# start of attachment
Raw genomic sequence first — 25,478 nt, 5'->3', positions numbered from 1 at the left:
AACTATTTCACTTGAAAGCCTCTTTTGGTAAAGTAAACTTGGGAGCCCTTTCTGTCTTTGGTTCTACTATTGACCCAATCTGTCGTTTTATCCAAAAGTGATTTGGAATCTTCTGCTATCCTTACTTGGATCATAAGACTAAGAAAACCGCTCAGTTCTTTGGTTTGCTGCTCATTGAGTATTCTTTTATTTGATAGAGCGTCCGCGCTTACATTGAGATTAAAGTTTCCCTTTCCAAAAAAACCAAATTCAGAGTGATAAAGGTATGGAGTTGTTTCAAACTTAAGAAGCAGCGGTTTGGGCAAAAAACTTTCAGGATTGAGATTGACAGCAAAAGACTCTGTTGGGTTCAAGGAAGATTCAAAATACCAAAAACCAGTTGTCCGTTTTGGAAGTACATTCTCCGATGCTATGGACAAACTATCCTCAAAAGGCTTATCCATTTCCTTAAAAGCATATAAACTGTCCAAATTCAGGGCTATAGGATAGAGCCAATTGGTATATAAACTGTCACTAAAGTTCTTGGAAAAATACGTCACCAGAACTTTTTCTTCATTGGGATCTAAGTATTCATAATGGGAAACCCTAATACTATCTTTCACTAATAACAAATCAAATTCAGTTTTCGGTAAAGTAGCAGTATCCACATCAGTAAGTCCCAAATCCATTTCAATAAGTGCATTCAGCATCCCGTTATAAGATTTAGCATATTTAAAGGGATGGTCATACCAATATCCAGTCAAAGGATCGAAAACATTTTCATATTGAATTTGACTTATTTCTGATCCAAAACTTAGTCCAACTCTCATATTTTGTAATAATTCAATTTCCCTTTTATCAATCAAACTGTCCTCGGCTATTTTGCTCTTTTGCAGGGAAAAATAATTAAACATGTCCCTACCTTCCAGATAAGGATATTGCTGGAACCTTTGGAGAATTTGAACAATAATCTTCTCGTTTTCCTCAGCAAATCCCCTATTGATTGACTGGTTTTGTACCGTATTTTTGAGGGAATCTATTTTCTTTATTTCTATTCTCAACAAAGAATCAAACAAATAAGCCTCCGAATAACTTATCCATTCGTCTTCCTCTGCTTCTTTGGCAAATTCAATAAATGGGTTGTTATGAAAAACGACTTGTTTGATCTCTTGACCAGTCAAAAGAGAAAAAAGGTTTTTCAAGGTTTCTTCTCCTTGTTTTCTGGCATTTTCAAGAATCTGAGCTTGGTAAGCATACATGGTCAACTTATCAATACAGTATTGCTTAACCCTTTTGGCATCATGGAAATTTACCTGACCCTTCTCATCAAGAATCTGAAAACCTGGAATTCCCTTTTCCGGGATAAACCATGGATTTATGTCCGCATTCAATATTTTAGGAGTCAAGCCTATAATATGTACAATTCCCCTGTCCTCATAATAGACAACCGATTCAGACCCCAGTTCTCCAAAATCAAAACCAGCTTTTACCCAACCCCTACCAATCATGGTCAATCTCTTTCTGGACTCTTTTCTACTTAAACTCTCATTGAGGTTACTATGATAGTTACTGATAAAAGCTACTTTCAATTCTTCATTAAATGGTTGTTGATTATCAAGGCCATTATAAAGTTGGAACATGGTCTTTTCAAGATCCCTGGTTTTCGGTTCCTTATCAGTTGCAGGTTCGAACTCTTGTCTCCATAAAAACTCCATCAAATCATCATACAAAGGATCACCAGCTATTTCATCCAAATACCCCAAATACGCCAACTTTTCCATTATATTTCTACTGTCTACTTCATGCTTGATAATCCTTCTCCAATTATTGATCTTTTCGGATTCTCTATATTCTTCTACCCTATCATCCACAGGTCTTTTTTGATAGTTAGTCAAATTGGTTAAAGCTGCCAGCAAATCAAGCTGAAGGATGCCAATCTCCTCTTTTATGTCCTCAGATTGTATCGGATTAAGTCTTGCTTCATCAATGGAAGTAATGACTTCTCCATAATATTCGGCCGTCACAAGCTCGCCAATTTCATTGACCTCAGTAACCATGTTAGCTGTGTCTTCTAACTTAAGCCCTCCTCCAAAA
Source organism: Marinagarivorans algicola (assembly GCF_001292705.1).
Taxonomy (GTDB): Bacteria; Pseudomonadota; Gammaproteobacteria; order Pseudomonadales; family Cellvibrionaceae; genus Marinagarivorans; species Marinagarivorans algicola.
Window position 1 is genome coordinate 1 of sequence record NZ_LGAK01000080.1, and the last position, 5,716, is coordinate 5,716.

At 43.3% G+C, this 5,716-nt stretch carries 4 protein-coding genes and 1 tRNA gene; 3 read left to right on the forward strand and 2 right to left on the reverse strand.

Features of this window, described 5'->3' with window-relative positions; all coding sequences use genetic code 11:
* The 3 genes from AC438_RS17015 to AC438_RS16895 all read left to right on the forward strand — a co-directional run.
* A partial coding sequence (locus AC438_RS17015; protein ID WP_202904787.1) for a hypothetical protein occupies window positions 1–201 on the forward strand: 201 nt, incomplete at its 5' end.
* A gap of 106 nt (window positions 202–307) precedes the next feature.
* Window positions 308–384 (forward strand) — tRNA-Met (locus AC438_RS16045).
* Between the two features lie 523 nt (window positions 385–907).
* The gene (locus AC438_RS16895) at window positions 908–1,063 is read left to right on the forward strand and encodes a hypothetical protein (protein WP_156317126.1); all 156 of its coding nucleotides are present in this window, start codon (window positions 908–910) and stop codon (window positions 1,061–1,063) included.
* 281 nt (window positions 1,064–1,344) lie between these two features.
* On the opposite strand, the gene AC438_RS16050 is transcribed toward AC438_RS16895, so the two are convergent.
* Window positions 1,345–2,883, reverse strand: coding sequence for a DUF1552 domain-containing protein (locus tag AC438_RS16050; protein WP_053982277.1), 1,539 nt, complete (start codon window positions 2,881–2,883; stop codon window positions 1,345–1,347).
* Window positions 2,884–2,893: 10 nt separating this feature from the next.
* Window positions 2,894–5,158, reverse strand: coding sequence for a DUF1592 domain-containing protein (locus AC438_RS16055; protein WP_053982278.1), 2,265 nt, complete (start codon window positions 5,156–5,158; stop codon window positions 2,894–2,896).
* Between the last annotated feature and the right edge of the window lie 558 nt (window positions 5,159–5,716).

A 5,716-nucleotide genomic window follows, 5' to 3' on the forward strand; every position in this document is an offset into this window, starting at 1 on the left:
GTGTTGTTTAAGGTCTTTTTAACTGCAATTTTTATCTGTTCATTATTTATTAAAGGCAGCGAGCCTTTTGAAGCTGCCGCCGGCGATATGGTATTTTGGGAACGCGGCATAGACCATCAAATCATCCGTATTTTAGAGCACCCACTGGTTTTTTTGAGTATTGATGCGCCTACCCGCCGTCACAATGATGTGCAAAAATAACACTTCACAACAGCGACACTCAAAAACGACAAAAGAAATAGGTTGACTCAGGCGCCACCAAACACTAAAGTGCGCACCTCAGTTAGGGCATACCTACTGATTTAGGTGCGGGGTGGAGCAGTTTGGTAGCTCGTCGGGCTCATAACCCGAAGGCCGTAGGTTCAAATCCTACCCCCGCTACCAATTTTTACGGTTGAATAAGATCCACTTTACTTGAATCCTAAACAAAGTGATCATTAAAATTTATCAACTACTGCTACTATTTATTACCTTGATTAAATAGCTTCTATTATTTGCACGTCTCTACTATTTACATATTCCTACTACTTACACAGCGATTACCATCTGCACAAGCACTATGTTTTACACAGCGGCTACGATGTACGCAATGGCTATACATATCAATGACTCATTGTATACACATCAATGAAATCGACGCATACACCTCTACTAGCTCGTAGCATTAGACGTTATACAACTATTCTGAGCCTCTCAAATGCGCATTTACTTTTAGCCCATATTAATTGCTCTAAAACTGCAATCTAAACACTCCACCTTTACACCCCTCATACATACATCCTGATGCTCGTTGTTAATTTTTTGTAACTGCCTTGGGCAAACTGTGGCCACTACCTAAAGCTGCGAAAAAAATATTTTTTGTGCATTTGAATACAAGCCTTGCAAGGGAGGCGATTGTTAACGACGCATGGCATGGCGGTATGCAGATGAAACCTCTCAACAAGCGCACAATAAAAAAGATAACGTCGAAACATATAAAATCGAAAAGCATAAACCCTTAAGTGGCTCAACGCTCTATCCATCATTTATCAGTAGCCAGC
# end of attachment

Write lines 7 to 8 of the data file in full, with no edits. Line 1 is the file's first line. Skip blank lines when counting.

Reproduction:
Features of this window, described 5'->3' with window-relative positions; all coding sequences use genetic code 11:
* The 3 genes from AC438_RS17015 to AC438_RS16895 all read left to right on the forward strand — a co-directional run.